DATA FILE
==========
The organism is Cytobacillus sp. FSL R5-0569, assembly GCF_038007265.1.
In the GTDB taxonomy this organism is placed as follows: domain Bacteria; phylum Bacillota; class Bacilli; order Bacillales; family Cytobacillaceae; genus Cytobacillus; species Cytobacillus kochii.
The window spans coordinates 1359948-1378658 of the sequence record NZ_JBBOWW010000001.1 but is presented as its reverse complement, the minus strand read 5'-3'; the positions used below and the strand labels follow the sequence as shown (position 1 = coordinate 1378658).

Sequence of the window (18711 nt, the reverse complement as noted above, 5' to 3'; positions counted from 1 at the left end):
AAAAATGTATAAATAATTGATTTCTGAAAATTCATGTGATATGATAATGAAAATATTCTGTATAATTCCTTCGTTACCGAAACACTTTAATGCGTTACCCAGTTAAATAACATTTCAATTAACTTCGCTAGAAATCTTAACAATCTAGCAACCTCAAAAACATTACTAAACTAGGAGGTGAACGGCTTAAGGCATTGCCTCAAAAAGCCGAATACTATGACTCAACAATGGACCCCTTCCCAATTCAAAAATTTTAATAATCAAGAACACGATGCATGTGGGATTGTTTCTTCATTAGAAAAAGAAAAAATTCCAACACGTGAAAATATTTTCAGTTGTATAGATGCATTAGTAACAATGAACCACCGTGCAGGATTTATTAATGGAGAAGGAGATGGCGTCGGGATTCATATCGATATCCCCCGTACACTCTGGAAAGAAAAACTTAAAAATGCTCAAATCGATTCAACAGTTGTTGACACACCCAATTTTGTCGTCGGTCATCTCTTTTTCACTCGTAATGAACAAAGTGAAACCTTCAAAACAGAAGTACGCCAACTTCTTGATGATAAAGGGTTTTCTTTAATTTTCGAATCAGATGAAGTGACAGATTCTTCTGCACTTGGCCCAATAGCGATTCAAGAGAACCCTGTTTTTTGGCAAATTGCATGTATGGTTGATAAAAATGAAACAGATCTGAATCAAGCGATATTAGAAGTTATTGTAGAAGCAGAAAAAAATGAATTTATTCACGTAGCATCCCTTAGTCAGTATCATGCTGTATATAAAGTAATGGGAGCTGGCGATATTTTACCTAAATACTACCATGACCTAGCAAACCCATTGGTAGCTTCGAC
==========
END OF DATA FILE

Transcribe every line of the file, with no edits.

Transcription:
The organism is Cytobacillus sp. FSL R5-0569, assembly GCF_038007265.1.
In the GTDB taxonomy this organism is placed as follows: domain Bacteria; phylum Bacillota; class Bacilli; order Bacillales; family Cytobacillaceae; genus Cytobacillus; species Cytobacillus kochii.
The window spans coordinates 1359948-1378658 of the sequence record NZ_JBBOWW010000001.1 but is presented as its reverse complement, the minus strand read 5'-3'; the positions used below and the strand labels follow the sequence as shown (position 1 = coordinate 1378658).

Sequence of the window (18711 nt, the reverse complement as noted above, 5' to 3'; positions counted from 1 at the left end):
AAAAATGTATAAATAATTGATTTCTGAAAATTCATGTGATATGATAATGAAAATATTCTGTATAATTCCTTCGTTACCGAAACACTTTAATGCGTTACCCAGTTAAATAACATTTCAATTAACTTCGCTAGAAATCTTAACAATCTAGCAACCTCAAAAACATTACTAAACTAGGAGGTGAACGGCTTAAGGCATTGCCTCAAAAAGCCGAATACTATGACTCAACAATGGACCCCTTCCCAATTCAAAAATTTTAATAATCAAGAACACGATGCATGTGGGATTGTTTCTTCATTAGAAAAAGAAAAAATTCCAACACGTGAAAATATTTTCAGTTGTATAGATGCATTAGTAACAATGAACCACCGTGCAGGATTTATTAATGGAGAAGGAGATGGCGTCGGGATTCATATCGATATCCCCCGTACACTCTGGAAAGAAAAACTTAAAAATGCTCAAATCGATTCAACAGTTGTTGACACACCCAATTTTGTCGTCGGTCATCTCTTTTTCACTCGTAATGAACAAAGTGAAACCTTCAAAACAGAAGTACGCCAACTTCTTGATGATAAAGGGTTTTCTTTAATTTTCGAATCAGATGAAGTGACAGATTCTTCTGCACTTGGCCCAATAGCGATTCAAGAGAACCCTGTTTTTTGGCAAATTGCATGTATGGTTGATAAAAATGAAACAGATCTGAATCAAGCGATATTAGAAGTTATTGTAGAAGCAGAAAAAAATGAATTTATTCACGTAGCATCCCTTAGTCAGTATCATGCTGTATATAAAGTAATGGGAGCTGGCGATATTTTACCTAAATACTACCATGACCTAGCAAACCCATTGGTAGCTTCGAC